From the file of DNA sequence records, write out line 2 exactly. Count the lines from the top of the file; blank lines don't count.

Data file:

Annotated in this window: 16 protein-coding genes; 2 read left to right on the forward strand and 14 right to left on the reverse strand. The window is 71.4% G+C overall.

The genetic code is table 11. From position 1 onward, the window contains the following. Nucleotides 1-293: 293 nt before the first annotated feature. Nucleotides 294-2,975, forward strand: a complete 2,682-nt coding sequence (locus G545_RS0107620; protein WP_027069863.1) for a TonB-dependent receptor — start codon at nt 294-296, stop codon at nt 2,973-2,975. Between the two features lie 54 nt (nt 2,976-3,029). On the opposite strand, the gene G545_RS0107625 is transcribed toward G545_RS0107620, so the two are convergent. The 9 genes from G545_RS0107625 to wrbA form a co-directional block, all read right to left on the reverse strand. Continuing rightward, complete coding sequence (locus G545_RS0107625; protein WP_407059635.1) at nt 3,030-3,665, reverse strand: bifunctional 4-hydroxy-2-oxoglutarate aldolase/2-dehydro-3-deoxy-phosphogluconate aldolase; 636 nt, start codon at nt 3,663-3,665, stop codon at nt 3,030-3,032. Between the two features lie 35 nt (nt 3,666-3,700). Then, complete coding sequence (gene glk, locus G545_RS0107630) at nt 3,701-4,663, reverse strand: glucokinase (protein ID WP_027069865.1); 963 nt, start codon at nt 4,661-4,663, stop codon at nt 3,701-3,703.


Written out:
The genetic code is table 11. From position 1 onward, the window contains the following. Nucleotides 1-293: 293 nt before the first annotated feature. Nucleotides 294-2,975, forward strand: a complete 2,682-nt coding sequence (locus G545_RS0107620; protein WP_027069863.1) for a TonB-dependent receptor — start codon at nt 294-296, stop codon at nt 2,973-2,975. Between the two features lie 54 nt (nt 2,976-3,029). On the opposite strand, the gene G545_RS0107625 is transcribed toward G545_RS0107620, so the two are convergent. The 9 genes from G545_RS0107625 to wrbA form a co-directional block, all read right to left on the reverse strand. Continuing rightward, complete coding sequence (locus G545_RS0107625; protein WP_407059635.1) at nt 3,030-3,665, reverse strand: bifunctional 4-hydroxy-2-oxoglutarate aldolase/2-dehydro-3-deoxy-phosphogluconate aldolase; 636 nt, start codon at nt 3,663-3,665, stop codon at nt 3,030-3,032. Between the two features lie 35 nt (nt 3,666-3,700). Then, complete coding sequence (gene glk, locus G545_RS0107630) at nt 3,701-4,663, reverse strand: glucokinase (protein ID WP_027069865.1); 963 nt, start codon at nt 4,661-4,663, stop codon at nt 3,701-3,703.